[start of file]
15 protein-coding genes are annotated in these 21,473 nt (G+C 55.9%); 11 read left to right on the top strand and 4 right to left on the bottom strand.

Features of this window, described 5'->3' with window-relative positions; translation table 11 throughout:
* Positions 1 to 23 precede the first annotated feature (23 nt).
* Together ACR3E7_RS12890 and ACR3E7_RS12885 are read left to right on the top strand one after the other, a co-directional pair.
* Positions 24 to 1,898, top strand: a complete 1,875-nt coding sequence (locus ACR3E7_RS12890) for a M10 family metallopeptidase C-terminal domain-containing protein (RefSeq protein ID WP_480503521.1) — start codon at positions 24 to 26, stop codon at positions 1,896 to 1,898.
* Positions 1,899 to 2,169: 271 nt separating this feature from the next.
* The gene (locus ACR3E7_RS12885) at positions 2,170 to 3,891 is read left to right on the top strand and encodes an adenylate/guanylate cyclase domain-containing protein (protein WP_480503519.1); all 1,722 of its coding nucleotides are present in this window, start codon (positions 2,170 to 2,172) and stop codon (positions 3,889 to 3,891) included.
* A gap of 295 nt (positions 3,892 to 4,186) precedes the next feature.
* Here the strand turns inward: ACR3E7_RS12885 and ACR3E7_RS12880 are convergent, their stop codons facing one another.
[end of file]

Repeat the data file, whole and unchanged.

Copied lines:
15 protein-coding genes are annotated in these 21,473 nt (G+C 55.9%); 11 read left to right on the top strand and 4 right to left on the bottom strand.

Features of this window, described 5'->3' with window-relative positions; translation table 11 throughout:
* Positions 1 to 23 precede the first annotated feature (23 nt).
* Together ACR3E7_RS12890 and ACR3E7_RS12885 are read left to right on the top strand one after the other, a co-directional pair.
* Positions 24 to 1,898, top strand: a complete 1,875-nt coding sequence (locus ACR3E7_RS12890) for a M10 family metallopeptidase C-terminal domain-containing protein (RefSeq protein ID WP_480503521.1) — start codon at positions 24 to 26, stop codon at positions 1,896 to 1,898.
* Positions 1,899 to 2,169: 271 nt separating this feature from the next.
* The gene (locus ACR3E7_RS12885) at positions 2,170 to 3,891 is read left to right on the top strand and encodes an adenylate/guanylate cyclase domain-containing protein (protein WP_480503519.1); all 1,722 of its coding nucleotides are present in this window, start codon (positions 2,170 to 2,172) and stop codon (positions 3,889 to 3,891) included.
* A gap of 295 nt (positions 3,892 to 4,186) precedes the next feature.
* Here the strand turns inward: ACR3E7_RS12885 and ACR3E7_RS12880 are convergent, their stop codons facing one another.